Last week I posted about Charlotte, NC teachers being encouraged to use the Gender Unicorn to explain to students how the sex you are “assigned at birth” may be different from your gender. And how every night, as we watched the Olympic Games, we all experienced a reality check: the obvious biological differences between male and female athletes.
This week a new scientific study, “Sex and Gender: Findings from the Biological, Psychological and Social Sciences,” published in The New Atlantis journal, offers findings that challenge LBGTQ orthodoxy:
You are not born gay. Nor is your sexual orientation unchangeable over a lifetime.
Most young people (70-80%) who have opposite-sex feelings and sensibilities will eventually grow out of them.
LGBTs have a higher risk of poor physical and mental health than heterosexuals, including:
Non-heterosexuals are at double the risk of depression.
Trans people are ten times more likely to commit suicide.
Stigma and prejudice do not completely account for these differences.
These conclusions were published Monday and they are being universally ignored by the mainstream media. I find this incredible. Not even Fox News is reporting the story.
The Gender Unicorn, produced by LBGTQ student activists, is gaining credibility in our schools while a scientific study that challenges it, authored by two well-credentialed Johns Hopkins scientists, is being ignored.
Why does this study matter so much for all of us?
If you’ve been watching the Olympics these past weeks you’ve seen many male and female bodies beautifully sculpted by years and years spent practicing their sport. From swimming to high jump to kayaking, we see male and female bodies shaped in similar ways by training, but the women are shorter and less buff than their male counterparts. The men simply swim faster, jump higher and paddle more powerfully than the women.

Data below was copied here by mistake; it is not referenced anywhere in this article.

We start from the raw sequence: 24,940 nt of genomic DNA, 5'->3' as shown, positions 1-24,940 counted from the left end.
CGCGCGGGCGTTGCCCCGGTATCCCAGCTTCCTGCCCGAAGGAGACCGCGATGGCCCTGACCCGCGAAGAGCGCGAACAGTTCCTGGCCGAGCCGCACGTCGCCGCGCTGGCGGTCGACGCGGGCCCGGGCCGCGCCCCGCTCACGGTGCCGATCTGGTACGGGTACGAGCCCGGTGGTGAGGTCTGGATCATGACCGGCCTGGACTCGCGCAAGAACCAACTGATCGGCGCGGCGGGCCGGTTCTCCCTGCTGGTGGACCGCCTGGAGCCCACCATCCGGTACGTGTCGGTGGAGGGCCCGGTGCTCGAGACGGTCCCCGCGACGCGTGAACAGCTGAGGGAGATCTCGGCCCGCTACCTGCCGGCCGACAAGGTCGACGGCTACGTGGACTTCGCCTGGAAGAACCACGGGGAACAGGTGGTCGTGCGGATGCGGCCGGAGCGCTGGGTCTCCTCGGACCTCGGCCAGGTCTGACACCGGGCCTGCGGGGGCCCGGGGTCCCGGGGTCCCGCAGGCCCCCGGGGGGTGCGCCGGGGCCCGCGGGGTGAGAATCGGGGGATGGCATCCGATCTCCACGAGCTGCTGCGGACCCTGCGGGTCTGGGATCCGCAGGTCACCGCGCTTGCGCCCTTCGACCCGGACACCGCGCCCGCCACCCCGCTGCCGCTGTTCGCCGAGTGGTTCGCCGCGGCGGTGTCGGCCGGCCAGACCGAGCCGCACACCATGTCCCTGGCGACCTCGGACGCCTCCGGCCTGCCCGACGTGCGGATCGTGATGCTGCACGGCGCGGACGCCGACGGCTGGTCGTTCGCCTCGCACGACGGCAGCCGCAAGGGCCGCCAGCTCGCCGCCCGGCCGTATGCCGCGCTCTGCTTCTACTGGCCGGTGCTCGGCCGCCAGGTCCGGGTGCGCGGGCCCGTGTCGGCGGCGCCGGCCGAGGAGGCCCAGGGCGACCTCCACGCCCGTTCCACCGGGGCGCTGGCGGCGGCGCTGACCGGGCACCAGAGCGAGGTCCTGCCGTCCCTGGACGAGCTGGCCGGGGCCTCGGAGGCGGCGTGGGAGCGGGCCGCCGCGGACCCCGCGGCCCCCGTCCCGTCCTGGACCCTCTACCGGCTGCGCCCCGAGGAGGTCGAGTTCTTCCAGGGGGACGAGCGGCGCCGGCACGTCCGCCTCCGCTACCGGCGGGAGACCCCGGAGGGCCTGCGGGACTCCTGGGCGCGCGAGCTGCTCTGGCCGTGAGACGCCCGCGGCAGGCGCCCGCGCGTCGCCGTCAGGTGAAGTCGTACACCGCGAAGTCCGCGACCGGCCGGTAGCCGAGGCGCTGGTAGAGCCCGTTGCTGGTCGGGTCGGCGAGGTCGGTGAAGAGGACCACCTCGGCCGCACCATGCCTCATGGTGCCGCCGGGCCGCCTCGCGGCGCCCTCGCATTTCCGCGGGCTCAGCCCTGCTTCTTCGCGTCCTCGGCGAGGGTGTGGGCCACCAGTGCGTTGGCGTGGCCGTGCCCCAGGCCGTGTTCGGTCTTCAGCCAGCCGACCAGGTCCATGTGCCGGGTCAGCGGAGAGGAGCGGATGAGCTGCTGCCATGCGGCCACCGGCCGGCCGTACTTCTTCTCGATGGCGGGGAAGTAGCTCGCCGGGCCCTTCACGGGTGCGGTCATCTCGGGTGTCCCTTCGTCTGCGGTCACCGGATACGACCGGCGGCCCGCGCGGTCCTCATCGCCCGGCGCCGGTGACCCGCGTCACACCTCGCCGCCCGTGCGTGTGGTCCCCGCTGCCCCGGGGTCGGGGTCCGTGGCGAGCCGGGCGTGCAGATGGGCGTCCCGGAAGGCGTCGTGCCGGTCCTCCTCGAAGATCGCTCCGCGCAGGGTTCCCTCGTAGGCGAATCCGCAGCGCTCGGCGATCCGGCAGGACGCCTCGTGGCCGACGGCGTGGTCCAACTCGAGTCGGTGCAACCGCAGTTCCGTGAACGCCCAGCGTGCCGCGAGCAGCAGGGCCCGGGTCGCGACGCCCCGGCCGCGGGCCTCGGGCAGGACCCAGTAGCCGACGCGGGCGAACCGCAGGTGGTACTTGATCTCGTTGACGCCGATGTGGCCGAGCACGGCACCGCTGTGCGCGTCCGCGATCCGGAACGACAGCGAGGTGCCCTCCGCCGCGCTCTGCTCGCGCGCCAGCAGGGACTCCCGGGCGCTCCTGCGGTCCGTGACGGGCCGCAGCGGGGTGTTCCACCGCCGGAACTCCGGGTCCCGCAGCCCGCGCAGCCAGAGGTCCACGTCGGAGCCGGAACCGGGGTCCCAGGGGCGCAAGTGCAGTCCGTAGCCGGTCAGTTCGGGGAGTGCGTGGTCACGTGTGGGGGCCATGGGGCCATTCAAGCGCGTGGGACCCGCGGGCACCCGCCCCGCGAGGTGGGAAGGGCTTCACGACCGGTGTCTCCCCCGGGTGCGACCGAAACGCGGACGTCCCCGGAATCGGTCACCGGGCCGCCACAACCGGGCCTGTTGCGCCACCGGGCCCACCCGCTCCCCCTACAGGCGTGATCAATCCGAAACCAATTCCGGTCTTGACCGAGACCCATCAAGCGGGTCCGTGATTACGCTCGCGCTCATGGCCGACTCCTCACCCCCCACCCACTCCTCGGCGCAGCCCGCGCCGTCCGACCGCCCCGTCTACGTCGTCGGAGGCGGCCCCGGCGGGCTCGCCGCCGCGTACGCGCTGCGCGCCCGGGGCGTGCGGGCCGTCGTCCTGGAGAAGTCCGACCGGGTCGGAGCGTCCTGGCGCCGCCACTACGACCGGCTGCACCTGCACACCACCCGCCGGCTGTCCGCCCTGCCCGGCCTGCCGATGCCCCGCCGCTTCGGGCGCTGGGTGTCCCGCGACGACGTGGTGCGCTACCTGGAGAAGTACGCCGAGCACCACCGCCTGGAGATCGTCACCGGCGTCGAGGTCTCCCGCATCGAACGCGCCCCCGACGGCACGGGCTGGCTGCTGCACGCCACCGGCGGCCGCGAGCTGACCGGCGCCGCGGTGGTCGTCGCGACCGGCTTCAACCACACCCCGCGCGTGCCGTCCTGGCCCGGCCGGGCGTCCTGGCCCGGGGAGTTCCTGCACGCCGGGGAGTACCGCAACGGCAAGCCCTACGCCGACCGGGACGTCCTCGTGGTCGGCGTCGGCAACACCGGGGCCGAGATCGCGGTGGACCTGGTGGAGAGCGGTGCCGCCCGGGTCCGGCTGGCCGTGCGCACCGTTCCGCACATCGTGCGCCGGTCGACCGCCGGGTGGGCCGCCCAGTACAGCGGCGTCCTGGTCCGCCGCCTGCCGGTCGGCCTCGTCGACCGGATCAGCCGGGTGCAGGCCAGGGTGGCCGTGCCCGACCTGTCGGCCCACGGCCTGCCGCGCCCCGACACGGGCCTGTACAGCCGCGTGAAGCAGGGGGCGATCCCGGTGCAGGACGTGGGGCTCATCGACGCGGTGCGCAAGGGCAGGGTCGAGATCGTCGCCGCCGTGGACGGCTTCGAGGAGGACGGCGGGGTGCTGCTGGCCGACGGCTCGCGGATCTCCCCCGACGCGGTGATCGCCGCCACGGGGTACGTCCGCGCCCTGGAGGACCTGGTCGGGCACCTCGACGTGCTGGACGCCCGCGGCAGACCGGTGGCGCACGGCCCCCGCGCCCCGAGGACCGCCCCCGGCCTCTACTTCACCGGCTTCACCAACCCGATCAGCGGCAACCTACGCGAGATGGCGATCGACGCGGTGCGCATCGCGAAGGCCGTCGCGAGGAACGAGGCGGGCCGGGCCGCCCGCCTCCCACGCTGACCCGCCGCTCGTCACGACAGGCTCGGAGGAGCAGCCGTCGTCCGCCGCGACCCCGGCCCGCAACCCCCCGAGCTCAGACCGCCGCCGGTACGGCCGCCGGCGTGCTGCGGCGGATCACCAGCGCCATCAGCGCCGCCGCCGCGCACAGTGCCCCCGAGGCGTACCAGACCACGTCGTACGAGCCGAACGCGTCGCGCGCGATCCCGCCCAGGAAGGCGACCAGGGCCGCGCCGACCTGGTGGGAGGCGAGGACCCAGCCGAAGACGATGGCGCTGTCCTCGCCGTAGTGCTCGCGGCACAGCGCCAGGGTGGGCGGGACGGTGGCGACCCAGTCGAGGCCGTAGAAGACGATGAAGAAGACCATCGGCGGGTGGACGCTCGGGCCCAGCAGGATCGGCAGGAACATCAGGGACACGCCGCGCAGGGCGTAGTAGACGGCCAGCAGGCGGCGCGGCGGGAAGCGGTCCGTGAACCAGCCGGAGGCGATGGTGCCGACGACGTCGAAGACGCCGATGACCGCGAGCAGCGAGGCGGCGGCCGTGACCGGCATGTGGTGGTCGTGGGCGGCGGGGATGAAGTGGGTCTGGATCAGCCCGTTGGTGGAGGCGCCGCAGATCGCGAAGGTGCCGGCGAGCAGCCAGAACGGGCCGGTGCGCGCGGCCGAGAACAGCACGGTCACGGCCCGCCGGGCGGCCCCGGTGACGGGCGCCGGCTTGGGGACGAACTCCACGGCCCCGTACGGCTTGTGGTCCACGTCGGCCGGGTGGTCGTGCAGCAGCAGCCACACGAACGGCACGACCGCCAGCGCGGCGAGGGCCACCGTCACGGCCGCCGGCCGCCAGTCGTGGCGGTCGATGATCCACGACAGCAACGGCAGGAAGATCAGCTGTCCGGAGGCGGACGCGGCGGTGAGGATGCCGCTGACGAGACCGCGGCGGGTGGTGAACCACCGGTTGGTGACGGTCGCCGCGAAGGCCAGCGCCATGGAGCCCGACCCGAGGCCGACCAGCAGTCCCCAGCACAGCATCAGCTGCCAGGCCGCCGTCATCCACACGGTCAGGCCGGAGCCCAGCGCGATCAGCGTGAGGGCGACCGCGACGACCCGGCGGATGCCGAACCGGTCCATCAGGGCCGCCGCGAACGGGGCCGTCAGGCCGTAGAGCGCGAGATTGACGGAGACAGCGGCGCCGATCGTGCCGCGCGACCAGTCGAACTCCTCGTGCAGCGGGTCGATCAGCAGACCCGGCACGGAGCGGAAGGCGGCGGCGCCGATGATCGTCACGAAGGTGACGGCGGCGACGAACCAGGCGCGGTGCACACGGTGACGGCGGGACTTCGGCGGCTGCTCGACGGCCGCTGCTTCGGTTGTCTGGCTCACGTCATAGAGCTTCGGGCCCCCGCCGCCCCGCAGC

For teachers in the Charlotte, NC school district, it must have been something of a reality check. They spent part of their in-service training last week being instructed by resources from transgender activists.
By day they were told that sex is “assigned” at birth. As if sex is something that a delivery nurse arbitrarily or accidentally determines.
By night they watched highlights of every male sprinter lining up in the blocks with larger shoulders and thicker wrists than their more graceful female counterparts.
I envy my friends for whom the coming November vote is simple:
Hillary will do more harm than Trump. Therefore vote for Trump.
They don’t understand all the agonizing and hand wringing.
I can’t seem to break through the tension.
Last week a very respected and brilliant evangelical theologian, Wayne Grudem, wrote an article in Townhall, “Why Voting for Donald Trump Is a Morally Good Choice.”
I could feel hope rising as I read it.